The laird o' Cockpen, he's proud and he's great, His mind is ta'en up wi' thing o' the State; He wanted a wife, his braw house to keep, But favour wi' wooin' was fashious to seek. Down by the dyke-side a lady did dwell, At his table head he thocht she'd look well, McLeish's ae dochter o' Clavers-Ha' Lea, A penniless lass wi' a lang pedigree. His wig was weel pouther'd and as gude as new, His waistcoat was white, his coat it was blue; He put on a ring, a sword and cock'd hat, And wha could refuse the laid wi' a' that? He took the grey mare, and rade cannilie, An' rapped at the yett o' Clavers-Ha' Lea; "Gae tell Mistress Jean to come speedily ben, - She's wanted to speak to the Laird o' Cockpen." Mistress Jean she was makin's the elder-flower wine; "An' what brings the Laird at sic a like time?" She put aff her apron and on her silk goun, Her mutch wi' red ribbons, and gaed awa' down. An' when she cam' ben he bowed fu' low, An' what was his errand he soon let her know; Amazed was the laird when the lady said "Na", And wi' a laigh curtsie she tunred awa'. Dumfounder'd was he, nae sigh did he gie, He mounted his mare - he rade cannilie; An' aften he thought,as he gaed through the glen, She's daft to refuse the Laird o' Cockpen.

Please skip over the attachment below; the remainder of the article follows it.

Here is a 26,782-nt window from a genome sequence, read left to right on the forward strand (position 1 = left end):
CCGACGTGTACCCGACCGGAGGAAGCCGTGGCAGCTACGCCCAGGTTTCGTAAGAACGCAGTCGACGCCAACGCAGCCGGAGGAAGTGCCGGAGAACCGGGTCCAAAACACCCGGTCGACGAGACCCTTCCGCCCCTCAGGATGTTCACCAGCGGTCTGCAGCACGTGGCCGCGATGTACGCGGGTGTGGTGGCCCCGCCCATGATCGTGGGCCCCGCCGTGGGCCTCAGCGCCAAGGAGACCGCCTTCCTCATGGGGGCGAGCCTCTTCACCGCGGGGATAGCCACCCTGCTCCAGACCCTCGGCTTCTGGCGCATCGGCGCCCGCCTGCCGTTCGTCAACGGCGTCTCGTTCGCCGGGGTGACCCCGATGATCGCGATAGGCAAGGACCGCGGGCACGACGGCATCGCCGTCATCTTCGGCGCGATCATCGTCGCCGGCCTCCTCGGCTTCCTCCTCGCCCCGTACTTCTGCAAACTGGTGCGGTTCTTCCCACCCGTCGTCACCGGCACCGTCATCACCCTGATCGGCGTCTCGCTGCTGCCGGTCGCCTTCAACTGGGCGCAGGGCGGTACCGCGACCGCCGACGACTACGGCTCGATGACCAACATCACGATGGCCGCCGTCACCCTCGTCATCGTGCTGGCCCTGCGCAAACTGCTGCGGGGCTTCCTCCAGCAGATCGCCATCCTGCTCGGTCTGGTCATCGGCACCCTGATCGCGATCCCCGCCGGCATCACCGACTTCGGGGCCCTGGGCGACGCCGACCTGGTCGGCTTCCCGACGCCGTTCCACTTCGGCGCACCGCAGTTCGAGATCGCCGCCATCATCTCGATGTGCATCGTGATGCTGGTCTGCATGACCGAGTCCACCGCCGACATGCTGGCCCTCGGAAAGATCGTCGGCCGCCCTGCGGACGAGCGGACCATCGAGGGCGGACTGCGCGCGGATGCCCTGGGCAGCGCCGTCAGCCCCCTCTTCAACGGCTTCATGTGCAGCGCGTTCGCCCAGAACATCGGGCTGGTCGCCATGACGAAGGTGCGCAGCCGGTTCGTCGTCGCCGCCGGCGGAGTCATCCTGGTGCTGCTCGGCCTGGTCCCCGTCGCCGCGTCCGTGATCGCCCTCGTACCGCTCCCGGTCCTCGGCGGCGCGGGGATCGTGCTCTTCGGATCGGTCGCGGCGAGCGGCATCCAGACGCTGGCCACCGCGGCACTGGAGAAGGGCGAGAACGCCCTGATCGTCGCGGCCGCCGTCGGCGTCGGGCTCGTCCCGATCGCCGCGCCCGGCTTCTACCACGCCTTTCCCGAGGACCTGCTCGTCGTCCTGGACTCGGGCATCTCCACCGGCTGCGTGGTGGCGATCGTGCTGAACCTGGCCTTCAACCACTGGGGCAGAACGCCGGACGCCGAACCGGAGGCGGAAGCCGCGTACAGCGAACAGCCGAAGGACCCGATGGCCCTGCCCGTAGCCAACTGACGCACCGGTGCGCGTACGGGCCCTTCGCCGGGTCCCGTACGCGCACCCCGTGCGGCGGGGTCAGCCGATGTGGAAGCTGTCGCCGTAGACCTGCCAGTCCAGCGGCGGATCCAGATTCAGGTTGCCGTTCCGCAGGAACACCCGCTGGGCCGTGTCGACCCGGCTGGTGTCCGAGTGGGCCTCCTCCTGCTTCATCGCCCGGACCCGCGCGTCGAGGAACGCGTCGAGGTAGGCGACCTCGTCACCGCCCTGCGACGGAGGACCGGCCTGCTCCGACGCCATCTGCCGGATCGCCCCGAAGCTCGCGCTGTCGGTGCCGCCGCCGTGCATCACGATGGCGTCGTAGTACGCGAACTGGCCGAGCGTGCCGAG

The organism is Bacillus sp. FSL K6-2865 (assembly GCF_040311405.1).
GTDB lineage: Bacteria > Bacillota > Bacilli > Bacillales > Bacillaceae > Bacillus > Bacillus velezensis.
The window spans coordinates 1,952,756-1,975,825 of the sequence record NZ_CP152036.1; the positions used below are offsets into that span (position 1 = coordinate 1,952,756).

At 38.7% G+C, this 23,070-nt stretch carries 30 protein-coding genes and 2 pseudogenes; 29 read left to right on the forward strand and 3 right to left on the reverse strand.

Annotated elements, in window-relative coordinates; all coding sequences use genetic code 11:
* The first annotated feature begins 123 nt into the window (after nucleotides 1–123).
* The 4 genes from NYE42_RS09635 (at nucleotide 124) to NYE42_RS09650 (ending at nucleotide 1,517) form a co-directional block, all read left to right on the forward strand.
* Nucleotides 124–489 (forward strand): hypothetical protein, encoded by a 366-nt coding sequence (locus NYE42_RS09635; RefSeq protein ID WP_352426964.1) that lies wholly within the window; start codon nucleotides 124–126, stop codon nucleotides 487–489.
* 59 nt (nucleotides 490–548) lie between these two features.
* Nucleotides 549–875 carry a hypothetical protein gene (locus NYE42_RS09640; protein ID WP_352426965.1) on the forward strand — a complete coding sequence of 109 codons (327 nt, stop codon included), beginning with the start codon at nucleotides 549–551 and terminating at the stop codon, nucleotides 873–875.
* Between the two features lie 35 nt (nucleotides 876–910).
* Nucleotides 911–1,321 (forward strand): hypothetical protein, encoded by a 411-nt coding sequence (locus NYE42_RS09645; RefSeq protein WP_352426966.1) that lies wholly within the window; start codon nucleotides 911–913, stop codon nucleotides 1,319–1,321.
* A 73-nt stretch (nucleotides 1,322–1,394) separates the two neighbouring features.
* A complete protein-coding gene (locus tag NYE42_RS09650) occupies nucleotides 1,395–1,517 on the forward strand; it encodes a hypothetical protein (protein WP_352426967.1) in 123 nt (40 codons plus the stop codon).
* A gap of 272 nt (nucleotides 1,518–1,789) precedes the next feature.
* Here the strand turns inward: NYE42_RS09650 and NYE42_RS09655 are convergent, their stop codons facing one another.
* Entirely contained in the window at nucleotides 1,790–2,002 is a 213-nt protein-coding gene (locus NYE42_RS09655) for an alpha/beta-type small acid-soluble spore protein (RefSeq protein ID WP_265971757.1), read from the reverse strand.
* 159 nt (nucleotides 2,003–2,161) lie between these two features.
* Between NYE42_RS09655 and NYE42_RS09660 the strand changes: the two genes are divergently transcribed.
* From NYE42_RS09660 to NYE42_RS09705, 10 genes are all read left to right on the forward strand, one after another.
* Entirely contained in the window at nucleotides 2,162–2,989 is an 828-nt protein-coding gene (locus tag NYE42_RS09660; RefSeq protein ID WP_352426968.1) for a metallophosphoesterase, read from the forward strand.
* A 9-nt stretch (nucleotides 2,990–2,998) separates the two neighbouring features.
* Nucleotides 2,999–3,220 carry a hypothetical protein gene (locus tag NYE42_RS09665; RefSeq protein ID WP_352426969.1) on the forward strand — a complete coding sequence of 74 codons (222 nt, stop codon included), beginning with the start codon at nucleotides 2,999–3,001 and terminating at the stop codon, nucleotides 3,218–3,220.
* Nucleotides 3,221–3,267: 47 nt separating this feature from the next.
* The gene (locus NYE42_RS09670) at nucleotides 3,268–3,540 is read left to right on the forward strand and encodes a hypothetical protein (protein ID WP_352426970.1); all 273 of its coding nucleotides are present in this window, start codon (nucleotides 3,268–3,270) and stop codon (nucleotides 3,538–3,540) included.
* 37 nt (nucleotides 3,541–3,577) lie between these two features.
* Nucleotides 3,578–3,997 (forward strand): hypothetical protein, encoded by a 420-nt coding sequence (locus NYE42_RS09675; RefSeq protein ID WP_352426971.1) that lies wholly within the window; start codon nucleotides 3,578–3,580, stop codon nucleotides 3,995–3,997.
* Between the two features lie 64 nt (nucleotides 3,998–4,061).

Susan Ferrier's happy ending:
An' now that the Laird his exit had made, Mistress Jean she reflected on what she had said; "Oh! for ane I'll get better, it's waur I'll get ten - I was daft to refuse the Laird o' Cockpen!" Neist time that the Laird and the Lady were seen, They were gaun arm an' arm to the kirk on the green; Now she sits in the ha' like a weel-tappit hen; But as yet there's nae chickens appear'd at Cockpen.
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Embro, Embro Copyright © 2001, Jack Campin